June 14th, 2005

Tea-drinker par excellence

Book meme from pete_darby

1) How many books have I owned?

Thousands. I try not to get rid of any but I've just not got the storage. I've got about 200 French SF books in the attic let alone any English ones and all of Paula's books.

2) What was the last book I bought?

Havoc in its Third Year. It's quite a fun read about a depressing situation: religious persecution and the application of oppression, albeit set in 1603. I read it on my birthday on the trip to and from Leeds so in about 4 hours or so. It was good enough that I didn't do much else during that time.

3) What was the last book I read?

Faces under Water (Secret books of Venus I) by Tanith Lee. This is the first in her series of Venus (for which read Venice) novels each with an elemental tie-in. This first is about the misadventures of a rather belligerent (perhaps even FOOLish) ex-nobleman. It's a bit of a curates egg but is quite a nice adventure, even if the protagonist is curiously disempowered. It's good enough for my train ride each day. If you like her books of Paradys (i.e. Paris) then you'll probably get on OK with this.

Five books that mean a lot to me:
Viriconium by M. John Harrison - my favourite author, fires off in all kinds of directions and emminently re-rereadable.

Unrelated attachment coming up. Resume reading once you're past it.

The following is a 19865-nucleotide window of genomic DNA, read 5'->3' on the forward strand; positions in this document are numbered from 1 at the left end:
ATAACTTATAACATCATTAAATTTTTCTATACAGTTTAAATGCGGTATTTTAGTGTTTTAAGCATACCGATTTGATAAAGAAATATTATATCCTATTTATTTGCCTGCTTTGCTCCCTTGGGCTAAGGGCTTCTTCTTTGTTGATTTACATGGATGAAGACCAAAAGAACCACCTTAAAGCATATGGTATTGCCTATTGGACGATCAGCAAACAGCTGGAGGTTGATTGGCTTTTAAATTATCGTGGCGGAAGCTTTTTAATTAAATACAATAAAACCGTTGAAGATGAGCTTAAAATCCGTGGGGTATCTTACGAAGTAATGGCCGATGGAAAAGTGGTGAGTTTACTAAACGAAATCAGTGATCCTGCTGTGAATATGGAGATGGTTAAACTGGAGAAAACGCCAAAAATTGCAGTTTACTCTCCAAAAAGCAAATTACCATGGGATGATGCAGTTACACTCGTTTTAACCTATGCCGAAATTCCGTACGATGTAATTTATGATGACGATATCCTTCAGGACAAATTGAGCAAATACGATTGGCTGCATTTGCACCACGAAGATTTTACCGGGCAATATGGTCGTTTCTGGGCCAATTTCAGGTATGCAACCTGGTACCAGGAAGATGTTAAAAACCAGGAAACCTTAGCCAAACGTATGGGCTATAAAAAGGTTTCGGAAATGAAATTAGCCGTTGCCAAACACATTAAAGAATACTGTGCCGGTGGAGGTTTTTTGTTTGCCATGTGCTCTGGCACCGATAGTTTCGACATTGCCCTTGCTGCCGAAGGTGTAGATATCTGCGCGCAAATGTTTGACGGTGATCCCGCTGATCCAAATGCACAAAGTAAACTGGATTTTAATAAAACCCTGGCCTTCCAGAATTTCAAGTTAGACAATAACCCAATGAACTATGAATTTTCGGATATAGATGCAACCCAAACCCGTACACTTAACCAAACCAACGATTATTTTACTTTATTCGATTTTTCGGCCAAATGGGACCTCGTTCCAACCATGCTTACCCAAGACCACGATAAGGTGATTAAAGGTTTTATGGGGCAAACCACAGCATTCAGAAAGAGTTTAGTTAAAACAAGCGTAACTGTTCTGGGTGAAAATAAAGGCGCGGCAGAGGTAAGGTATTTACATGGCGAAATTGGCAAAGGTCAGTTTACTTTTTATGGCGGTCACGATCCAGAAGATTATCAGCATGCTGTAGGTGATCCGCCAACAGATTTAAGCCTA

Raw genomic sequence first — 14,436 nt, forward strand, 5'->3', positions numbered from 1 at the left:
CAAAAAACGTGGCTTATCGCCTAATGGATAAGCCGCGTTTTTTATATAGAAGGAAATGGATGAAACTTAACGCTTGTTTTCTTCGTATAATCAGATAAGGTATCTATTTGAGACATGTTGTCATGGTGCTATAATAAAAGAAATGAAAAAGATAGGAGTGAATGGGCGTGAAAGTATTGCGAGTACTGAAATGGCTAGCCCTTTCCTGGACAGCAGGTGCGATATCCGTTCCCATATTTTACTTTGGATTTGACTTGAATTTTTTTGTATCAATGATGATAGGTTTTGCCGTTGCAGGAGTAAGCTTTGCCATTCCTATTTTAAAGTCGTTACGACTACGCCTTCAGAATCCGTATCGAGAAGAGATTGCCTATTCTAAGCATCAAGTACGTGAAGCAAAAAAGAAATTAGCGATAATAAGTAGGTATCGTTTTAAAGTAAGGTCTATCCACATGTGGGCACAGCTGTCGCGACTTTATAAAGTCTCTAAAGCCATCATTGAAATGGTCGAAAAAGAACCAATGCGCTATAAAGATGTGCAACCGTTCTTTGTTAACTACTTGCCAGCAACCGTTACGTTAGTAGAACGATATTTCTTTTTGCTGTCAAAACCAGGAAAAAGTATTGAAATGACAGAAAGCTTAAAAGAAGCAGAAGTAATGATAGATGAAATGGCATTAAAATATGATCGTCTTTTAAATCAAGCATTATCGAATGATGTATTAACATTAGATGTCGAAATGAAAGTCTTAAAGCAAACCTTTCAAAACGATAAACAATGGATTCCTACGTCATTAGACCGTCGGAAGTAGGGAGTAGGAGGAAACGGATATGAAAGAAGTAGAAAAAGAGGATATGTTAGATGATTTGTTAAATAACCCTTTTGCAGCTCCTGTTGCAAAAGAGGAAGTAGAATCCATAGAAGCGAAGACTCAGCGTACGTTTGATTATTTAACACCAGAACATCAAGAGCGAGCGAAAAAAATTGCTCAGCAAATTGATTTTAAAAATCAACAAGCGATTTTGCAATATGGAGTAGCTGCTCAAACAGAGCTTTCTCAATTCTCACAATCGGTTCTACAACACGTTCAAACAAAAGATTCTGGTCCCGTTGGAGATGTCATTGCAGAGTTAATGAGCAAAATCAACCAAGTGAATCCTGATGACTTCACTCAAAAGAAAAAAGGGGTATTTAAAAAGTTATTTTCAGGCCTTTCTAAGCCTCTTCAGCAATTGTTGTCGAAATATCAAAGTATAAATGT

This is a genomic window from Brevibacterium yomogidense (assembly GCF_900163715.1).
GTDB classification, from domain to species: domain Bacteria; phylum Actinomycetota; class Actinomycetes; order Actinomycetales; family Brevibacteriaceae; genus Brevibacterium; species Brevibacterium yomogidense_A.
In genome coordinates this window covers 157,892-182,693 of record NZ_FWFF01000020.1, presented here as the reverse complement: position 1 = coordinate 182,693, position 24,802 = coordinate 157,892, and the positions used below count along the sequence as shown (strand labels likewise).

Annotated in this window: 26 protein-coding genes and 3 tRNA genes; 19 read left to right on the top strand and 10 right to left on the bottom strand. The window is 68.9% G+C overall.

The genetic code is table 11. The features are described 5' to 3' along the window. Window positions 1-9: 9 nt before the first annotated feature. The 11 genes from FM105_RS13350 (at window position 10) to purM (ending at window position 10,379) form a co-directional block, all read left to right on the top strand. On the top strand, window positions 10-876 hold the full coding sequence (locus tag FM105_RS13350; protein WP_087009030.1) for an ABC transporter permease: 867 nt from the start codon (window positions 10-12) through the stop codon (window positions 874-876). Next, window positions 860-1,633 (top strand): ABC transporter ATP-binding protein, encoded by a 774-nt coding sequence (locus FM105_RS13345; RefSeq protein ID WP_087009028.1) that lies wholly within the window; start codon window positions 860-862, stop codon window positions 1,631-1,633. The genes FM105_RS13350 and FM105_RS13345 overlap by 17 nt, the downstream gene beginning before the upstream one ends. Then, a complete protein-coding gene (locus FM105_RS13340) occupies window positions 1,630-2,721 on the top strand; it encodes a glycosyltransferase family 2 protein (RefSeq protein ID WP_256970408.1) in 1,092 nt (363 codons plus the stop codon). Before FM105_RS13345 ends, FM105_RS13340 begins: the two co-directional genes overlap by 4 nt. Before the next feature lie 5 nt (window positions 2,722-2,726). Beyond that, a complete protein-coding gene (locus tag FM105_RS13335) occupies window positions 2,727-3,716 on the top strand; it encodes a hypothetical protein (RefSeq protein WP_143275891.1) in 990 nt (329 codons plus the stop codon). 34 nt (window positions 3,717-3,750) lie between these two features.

Man with a Sword by Henry Treece - the story of Hereward the Wake, a true historical adventurer. This really got my imagination fired up when I was 9. Written for children but pisses all over Harry Potter.
The Dying Earth by Jack Vance - the master of baroque fantasy with a cruel turn of phrase. It's an inventive joy.
AD&D Dungeon Masters' Guide - possibly one of the worst game books ever produced, a complete mess of ideas that never really explains how to play the game. And yet ...
The Great Philosophers by Bryan Magee - the book of the TV series that really stoked my interest in the subject. It covers so much ground with a critical eye (and much more fairly than Scruton).

Actually it's pretty hard to limit it to five books. I've not mentioned Borges, Tolkien, Ings, Gibson, O'Connell, Isherwood, Leiber, Nye, Brewer's, ...